EVER since he could kick a ball, Bobby Cunning had wanted to play for Rangers.

So Scot Symon made the young Hamilton Academicals striker a very happy man when he signed him for the ibrox club in September 1954.

Bobby’s grandson Jamie got in touch to tell us: “Scot Symon became the manager of Rangers FC in 1954 and his first signing was my grandpa. It took place in the Central Hotel and the fee was £2500.”

Bobby’s debut was in a Glasgow Cup replay against Clyde on September 10, just a few days after his momentous signing. Our sister newspaper noted that he and fellow newcomers (McKenzie and Menzies) “passed their test with honours.”

At the signing one reporter described Bobby as a ‘fresh-complexioned 24-year-old, as excited as a schoolboy just gifted the latest in model trains.”

He said; “It was only after I had signed the forms that I realised I was a Rangers player. Up to then I could hardly believe that I was to be an Ibrox player.”

Unfortunately, it was a short affair - after a few games, Bobby had to leave Rangers as his father became unwell, says Jamie.

Scot Symon, Rangers manager in 1954. Pic: Herald and Times

Scot Symon, Rangers manager in 1954. Pic: Herald and Times

Jamie’s story is one of many we have received from our fantastic readers at Times Past HQ this week.

We have also had a few pleas for help in tracing Glasgow relatives. Can you help?

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Cathy Hurley got in touch to say her grandmother had a nephew of whom she was very fond.

Cathy explains: “His name was James Marshall Thomson and he lived from 1894 to 1985, marrying Jeanie Ferguson Brown on January 2, 1920 in the Free Church of Scotland in the Gorbals.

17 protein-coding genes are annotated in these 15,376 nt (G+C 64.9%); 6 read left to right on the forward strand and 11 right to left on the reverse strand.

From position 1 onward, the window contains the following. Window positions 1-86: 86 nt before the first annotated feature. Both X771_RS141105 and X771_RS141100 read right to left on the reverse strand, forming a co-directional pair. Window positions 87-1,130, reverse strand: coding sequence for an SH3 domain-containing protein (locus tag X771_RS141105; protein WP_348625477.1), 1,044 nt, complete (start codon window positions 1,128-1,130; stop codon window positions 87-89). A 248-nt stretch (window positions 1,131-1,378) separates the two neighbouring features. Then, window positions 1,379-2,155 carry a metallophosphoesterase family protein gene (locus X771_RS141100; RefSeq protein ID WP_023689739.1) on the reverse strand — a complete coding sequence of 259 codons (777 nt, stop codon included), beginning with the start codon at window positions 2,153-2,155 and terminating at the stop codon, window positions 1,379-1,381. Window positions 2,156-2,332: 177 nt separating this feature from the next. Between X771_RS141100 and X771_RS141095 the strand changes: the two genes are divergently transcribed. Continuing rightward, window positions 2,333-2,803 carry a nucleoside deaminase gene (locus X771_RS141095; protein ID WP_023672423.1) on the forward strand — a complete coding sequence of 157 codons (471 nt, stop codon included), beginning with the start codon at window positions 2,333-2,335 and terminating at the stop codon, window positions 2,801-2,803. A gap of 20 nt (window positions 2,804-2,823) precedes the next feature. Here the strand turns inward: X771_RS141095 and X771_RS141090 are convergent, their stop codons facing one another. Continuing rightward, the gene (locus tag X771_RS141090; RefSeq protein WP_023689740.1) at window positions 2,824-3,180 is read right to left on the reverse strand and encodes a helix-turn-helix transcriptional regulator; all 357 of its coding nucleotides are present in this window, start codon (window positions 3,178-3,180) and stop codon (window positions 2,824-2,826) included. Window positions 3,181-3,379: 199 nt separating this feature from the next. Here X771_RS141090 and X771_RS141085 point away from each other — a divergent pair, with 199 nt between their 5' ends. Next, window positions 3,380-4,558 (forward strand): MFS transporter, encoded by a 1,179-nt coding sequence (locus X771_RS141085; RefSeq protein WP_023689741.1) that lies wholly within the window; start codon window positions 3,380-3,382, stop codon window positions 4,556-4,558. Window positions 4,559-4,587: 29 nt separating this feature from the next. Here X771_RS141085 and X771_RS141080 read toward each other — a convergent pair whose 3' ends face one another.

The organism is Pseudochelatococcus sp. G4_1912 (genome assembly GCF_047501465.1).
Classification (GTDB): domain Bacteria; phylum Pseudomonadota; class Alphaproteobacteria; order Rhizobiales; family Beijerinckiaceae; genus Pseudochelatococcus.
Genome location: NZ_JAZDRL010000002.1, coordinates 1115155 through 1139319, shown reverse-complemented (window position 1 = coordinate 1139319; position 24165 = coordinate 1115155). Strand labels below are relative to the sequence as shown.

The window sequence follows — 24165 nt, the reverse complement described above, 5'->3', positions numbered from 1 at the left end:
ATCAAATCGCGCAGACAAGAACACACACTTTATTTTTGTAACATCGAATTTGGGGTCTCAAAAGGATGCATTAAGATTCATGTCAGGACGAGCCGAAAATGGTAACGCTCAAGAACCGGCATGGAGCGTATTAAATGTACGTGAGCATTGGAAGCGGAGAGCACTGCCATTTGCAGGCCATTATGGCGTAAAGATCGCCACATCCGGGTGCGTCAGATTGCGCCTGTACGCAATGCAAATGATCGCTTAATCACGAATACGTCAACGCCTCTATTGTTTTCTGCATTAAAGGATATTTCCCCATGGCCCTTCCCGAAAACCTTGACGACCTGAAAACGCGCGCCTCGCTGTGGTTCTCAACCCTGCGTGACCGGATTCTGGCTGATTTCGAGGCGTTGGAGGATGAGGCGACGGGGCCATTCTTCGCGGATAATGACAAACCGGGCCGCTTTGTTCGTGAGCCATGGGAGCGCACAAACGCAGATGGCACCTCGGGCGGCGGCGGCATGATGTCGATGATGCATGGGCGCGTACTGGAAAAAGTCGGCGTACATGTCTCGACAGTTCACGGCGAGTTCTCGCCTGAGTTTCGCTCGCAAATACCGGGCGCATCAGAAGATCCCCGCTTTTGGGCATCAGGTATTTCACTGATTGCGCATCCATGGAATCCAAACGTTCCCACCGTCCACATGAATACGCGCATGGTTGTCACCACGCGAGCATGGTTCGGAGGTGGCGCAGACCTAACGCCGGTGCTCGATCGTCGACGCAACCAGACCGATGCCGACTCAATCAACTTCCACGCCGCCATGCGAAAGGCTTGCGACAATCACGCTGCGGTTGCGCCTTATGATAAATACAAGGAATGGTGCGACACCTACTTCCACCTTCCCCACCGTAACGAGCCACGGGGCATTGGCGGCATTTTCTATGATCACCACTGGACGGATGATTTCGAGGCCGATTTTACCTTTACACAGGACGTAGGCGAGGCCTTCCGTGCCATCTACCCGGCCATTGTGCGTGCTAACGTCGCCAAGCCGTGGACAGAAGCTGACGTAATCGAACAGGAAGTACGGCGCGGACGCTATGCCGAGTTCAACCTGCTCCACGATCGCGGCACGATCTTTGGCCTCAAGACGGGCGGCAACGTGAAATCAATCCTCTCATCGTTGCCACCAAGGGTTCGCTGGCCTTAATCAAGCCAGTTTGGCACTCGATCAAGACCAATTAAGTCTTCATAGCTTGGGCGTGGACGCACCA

“They had a son, also James Marshall Thomson, who was born on October 9, 1920 and I am trying to find out if he survived, married and had any children - in fact any information at all about them…I wondered if Times Past readers could help?”

Get in touch by emailing ann.fotheringham@glasgowtimes.co.uk if you can help Cathy.

There are lots of ways to get involved with Times Past, to share your memories of growing up in Glasgow.

Check out our Facebook page, which now has more than 2500 followers – and counting. Look for Glasgow Times Past: City Memories on the social media channel and please share it far and wide.

You can also email ann.fotheringham@glasgow times.co.uk or write to Ann Fotheringham, Glasgow Times, 125 Fullarton Drive, Glasgow G32 8FG.

In addition to our eight-page Times Past supplement every Wednesday in the Glasgow Times, look out for our daily features all about the rich past of the city we all love. On Mondays, you can learn more about great Glaswegians – the men and women who have put the city on the map, through everything from art and science to politics and health. On Tuesdays, in Thanks for the Memories, we feature your best stories and photos and every Thursday, Hamish MacPherson takes a look at Glasgow’s history. On Fridays, we take a stroll back in time courtesy of our amazing picture archive and each Saturday, there are more memories to uncover, as we feature the city’s historic events and celebrate important anniversaries.

We’d love to hear your suggestions for people, places and events you’d like us to cover. Get in touch!